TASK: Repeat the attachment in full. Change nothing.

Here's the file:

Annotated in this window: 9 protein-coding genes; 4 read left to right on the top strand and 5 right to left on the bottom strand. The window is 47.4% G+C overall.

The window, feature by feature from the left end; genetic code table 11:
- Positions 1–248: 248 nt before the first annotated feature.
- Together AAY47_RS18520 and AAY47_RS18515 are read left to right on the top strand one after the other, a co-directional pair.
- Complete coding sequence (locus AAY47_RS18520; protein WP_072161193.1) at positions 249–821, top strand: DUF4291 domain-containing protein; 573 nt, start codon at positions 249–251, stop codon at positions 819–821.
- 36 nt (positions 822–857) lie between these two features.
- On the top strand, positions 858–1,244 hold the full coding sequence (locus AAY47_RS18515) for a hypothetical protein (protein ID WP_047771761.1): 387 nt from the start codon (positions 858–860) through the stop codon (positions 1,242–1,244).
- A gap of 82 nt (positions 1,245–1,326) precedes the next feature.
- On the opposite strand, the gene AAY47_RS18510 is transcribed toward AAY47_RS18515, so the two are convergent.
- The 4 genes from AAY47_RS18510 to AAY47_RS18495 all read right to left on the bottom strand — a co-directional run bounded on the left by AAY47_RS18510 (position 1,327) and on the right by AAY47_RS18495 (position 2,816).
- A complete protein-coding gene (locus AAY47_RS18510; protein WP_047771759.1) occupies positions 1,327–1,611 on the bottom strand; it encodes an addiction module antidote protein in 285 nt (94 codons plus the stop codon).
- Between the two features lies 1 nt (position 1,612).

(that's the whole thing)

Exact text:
Annotated in this window: 9 protein-coding genes; 4 read left to right on the top strand and 5 right to left on the bottom strand. The window is 47.4% G+C overall.

The window, feature by feature from the left end; genetic code table 11:
- Positions 1–248: 248 nt before the first annotated feature.
- Together AAY47_RS18520 and AAY47_RS18515 are read left to right on the top strand one after the other, a co-directional pair.
- Complete coding sequence (locus AAY47_RS18520; protein WP_072161193.1) at positions 249–821, top strand: DUF4291 domain-containing protein; 573 nt, start codon at positions 249–251, stop codon at positions 819–821.
- 36 nt (positions 822–857) lie between these two features.
- On the top strand, positions 858–1,244 hold the full coding sequence (locus AAY47_RS18515) for a hypothetical protein (protein ID WP_047771761.1): 387 nt from the start codon (positions 858–860) through the stop codon (positions 1,242–1,244).
- A gap of 82 nt (positions 1,245–1,326) precedes the next feature.
- On the opposite strand, the gene AAY47_RS18510 is transcribed toward AAY47_RS18515, so the two are convergent.
- The 4 genes from AAY47_RS18510 to AAY47_RS18495 all read right to left on the bottom strand — a co-directional run bounded on the left by AAY47_RS18510 (position 1,327) and on the right by AAY47_RS18495 (position 2,816).
- A complete protein-coding gene (locus AAY47_RS18510; protein WP_047771759.1) occupies positions 1,327–1,611 on the bottom strand; it encodes an addiction module antidote protein in 285 nt (94 codons plus the stop codon).
- Between the two features lies 1 nt (position 1,612).